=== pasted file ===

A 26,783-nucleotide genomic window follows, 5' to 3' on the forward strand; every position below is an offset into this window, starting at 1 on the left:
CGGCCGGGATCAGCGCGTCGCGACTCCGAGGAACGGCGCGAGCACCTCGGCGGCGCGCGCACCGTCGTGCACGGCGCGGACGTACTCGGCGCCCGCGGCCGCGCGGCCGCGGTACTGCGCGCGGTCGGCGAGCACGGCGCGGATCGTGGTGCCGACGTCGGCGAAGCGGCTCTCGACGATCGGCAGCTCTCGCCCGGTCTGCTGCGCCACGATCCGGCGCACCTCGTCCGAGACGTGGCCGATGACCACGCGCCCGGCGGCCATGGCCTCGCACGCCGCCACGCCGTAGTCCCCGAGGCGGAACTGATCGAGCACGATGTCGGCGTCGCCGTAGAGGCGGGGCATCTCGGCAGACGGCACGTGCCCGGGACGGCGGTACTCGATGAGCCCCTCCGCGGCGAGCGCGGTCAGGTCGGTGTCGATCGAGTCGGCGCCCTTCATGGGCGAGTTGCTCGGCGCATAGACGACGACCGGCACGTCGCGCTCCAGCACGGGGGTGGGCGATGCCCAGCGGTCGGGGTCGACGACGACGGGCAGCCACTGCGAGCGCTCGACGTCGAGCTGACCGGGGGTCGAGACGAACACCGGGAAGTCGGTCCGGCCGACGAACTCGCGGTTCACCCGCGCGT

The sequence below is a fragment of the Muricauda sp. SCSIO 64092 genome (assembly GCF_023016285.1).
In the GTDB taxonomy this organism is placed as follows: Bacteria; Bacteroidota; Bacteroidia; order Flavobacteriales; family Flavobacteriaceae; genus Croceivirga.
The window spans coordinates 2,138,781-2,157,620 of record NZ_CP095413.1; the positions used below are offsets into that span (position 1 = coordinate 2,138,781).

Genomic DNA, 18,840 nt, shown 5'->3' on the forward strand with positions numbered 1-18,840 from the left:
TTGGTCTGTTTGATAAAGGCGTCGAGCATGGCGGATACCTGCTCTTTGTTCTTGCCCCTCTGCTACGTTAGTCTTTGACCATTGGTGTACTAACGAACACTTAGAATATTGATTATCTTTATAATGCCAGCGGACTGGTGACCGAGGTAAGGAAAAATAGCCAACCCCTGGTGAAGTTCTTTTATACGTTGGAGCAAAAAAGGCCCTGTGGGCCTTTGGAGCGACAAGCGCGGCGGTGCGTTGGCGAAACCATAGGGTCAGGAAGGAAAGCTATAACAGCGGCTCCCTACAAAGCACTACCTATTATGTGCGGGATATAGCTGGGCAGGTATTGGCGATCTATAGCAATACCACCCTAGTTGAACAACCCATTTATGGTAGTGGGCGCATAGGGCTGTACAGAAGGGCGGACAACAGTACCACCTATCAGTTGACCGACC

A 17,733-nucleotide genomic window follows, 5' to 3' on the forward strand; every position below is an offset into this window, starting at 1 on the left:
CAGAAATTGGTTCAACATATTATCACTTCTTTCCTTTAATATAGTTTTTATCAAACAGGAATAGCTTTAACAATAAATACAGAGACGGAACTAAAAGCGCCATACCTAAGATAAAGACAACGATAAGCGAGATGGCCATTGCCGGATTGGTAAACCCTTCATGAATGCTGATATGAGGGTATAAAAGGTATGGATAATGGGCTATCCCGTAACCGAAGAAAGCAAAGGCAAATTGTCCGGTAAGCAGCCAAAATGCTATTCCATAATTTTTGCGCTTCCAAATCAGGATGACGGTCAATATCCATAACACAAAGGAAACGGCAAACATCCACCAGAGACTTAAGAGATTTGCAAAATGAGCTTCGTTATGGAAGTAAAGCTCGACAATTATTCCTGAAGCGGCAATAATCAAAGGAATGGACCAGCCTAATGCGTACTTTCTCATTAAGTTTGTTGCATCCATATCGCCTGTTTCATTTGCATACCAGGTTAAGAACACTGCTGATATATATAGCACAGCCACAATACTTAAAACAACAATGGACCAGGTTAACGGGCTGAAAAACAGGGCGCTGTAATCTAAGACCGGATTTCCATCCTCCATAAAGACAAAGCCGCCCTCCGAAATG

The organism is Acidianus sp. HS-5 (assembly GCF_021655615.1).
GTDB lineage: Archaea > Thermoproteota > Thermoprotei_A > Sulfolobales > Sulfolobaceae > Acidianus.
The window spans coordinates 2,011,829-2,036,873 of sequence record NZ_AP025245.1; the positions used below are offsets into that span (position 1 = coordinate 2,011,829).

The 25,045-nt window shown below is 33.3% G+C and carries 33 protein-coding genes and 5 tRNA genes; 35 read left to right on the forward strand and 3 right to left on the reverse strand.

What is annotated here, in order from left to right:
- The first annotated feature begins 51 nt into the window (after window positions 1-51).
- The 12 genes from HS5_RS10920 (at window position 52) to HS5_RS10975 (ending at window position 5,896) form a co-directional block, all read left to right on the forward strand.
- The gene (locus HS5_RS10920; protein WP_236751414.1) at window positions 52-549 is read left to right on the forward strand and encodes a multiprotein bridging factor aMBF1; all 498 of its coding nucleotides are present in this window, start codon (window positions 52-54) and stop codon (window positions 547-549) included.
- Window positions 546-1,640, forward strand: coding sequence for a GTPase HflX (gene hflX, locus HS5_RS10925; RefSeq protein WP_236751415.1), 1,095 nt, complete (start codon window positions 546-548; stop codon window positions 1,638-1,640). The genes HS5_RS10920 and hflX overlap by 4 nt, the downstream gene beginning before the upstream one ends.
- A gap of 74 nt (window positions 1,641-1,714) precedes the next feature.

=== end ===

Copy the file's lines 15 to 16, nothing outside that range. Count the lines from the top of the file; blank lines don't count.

- The first annotated feature begins 51 nt into the window (after window positions 1-51).
- The 12 genes from HS5_RS10920 (at window position 52) to HS5_RS10975 (ending at window position 5,896) form a co-directional block, all read left to right on the forward strand.